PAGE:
I wish to share a couple of examples with the readers so that they can understand my frustration with the public sector.
In 2002 or 2003, when as the Chief Financial Officer, I offered permanent employment at the largest conglomerate in the country to a trainee graduate working under the “Tharuna Aruna” scheme, he told me “, Sir, I prefer to work as a government teacher in Mahiyangana as there is no work pressure and also, I am guaranteed a pension!” Unfortunately, that was the limit of his ambitions which successive governments have inculcated in our people.
In 1984, I went to the Inland Revenue to represent the company I was working for an enquiry. When I approached the officer concerned, I realized that she had forgotten that an enquiry had been scheduled. I was asked to sit while she desperately rang the bell for the peon to bring the file. The guy was seated only 50 feet away but pretended not to hear! The lady was embarrassed and asked me whether I could go and find the file. I lost my temper and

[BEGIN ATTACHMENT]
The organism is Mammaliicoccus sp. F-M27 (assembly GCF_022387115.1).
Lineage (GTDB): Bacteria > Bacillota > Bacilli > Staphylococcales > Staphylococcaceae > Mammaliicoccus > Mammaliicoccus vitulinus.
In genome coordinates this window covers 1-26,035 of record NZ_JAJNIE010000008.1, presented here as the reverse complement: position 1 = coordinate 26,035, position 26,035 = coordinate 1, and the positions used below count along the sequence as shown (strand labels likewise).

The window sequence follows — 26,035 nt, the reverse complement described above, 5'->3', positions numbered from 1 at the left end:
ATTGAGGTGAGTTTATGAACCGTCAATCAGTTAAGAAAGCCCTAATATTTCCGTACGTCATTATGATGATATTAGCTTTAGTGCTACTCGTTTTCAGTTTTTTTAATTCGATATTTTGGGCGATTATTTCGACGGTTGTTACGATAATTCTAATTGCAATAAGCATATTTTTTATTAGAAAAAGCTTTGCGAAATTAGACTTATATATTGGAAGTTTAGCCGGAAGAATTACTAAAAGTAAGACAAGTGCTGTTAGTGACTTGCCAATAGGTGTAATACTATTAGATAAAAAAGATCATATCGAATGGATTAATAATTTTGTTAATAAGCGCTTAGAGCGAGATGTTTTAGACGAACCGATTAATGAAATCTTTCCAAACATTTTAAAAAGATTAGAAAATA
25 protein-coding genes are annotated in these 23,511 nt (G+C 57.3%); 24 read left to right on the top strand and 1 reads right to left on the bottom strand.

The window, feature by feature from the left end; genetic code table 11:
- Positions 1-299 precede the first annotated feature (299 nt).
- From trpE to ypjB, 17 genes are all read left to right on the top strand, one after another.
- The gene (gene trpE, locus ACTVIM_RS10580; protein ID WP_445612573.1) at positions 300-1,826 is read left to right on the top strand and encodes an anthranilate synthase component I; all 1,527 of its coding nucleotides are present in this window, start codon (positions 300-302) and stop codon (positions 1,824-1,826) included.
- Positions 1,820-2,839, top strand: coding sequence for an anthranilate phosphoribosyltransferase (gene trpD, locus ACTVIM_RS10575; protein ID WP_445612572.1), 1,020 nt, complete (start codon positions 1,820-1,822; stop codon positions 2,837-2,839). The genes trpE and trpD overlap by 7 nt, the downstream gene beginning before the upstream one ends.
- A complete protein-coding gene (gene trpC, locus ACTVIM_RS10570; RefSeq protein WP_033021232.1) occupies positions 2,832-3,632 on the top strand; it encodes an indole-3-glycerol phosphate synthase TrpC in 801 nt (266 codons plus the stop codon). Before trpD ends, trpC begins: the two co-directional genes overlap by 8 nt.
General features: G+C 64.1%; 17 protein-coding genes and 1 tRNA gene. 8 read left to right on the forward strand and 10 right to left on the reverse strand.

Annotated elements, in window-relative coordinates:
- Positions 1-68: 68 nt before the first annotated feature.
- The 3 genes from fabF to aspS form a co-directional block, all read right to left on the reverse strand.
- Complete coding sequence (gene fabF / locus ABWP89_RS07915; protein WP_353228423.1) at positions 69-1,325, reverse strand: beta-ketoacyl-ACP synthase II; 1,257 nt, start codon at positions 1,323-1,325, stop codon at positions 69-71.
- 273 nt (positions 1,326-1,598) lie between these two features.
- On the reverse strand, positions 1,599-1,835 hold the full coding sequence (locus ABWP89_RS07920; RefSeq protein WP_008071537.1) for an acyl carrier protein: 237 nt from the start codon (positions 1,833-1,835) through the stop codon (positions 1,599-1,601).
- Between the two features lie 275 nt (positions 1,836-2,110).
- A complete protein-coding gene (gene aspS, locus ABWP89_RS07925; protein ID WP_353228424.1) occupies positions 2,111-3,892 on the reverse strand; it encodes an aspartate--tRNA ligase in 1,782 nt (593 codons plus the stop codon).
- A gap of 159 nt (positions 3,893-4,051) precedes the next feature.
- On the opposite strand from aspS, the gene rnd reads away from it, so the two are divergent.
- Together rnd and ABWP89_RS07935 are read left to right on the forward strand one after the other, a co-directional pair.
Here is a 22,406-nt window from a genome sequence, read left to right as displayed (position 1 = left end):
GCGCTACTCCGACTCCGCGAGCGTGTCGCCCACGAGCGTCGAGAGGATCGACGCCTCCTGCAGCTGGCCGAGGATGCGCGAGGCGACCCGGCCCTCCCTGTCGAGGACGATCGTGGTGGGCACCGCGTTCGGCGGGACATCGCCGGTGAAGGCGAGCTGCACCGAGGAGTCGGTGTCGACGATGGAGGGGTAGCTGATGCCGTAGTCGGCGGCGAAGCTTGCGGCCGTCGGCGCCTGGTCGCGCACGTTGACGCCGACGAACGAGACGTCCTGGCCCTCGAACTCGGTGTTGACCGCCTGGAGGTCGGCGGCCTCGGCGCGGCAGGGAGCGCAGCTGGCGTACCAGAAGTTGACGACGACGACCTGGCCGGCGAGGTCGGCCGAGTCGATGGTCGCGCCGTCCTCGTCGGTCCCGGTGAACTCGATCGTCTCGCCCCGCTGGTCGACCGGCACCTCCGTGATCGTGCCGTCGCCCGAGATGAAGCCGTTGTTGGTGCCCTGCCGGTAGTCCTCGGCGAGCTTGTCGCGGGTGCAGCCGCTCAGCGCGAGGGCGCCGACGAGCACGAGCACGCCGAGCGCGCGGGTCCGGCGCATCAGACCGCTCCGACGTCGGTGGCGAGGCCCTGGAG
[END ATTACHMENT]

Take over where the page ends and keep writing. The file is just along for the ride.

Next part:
told her that she’d better find the file herself. Finally, she said she would re-fix the hearing, but we had still not heard from her one year later when I went back to the UK.
That we need to restructure and privatize most state enterprises that are losing significant amounts of money as was done by MT in the UK is a given. To do that, the government needs to “bust” the trade unions. The public will need to undergo certain hardships as industrial action will disrupt our life. But, in my opinion, the sacrifice will be well worth it. At least we will leave a better place for our children.
The industrial action resorted to by health workers as well as the principals and teachers is absolutely deplorable. Furthermore, the cancellation of the East Container Terminal to be awarded to India and Japan and the reported grant of salary increments amounting to Rs. 9 billion for a year to CEB staff reflect how the GOSL is caving in to unreasonable demands made by trade unions.
Margaret Thatcher, from 1979 onwards, showcased to the British people and the world at large what can be achieved by strong, determined and courageous leadership. A quote of hers that our political leaders will do well to remember “If you set out to be liked, you would be prepared to compromise on anything at any time, and you would achieve nothing.”